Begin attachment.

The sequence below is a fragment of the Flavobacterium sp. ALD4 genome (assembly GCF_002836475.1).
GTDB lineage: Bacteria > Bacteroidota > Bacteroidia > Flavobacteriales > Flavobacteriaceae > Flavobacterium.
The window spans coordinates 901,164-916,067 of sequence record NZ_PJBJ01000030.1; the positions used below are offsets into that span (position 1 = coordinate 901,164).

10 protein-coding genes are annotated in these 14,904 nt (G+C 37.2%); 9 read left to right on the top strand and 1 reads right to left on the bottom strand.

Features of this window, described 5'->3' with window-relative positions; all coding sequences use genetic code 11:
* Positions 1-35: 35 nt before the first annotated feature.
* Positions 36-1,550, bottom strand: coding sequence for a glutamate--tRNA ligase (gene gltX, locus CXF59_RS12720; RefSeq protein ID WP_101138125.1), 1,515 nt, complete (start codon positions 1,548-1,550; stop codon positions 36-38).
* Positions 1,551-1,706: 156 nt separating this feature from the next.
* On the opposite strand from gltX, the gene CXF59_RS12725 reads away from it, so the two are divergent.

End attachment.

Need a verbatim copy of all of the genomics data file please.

The sequence below is a fragment of the Flavobacterium sp. ALD4 genome (assembly GCF_002836475.1).
GTDB lineage: Bacteria > Bacteroidota > Bacteroidia > Flavobacteriales > Flavobacteriaceae > Flavobacterium.
The window spans coordinates 901,164-916,067 of sequence record NZ_PJBJ01000030.1; the positions used below are offsets into that span (position 1 = coordinate 901,164).

10 protein-coding genes are annotated in these 14,904 nt (G+C 37.2%); 9 read left to right on the top strand and 1 reads right to left on the bottom strand.

Features of this window, described 5'->3' with window-relative positions; all coding sequences use genetic code 11:
* Positions 1-35: 35 nt before the first annotated feature.
* Positions 36-1,550, bottom strand: coding sequence for a glutamate--tRNA ligase (gene gltX, locus CXF59_RS12720; RefSeq protein ID WP_101138125.1), 1,515 nt, complete (start codon positions 1,548-1,550; stop codon positions 36-38).
* Positions 1,551-1,706: 156 nt separating this feature from the next.
* On the opposite strand from gltX, the gene CXF59_RS12725 reads away from it, so the two are divergent.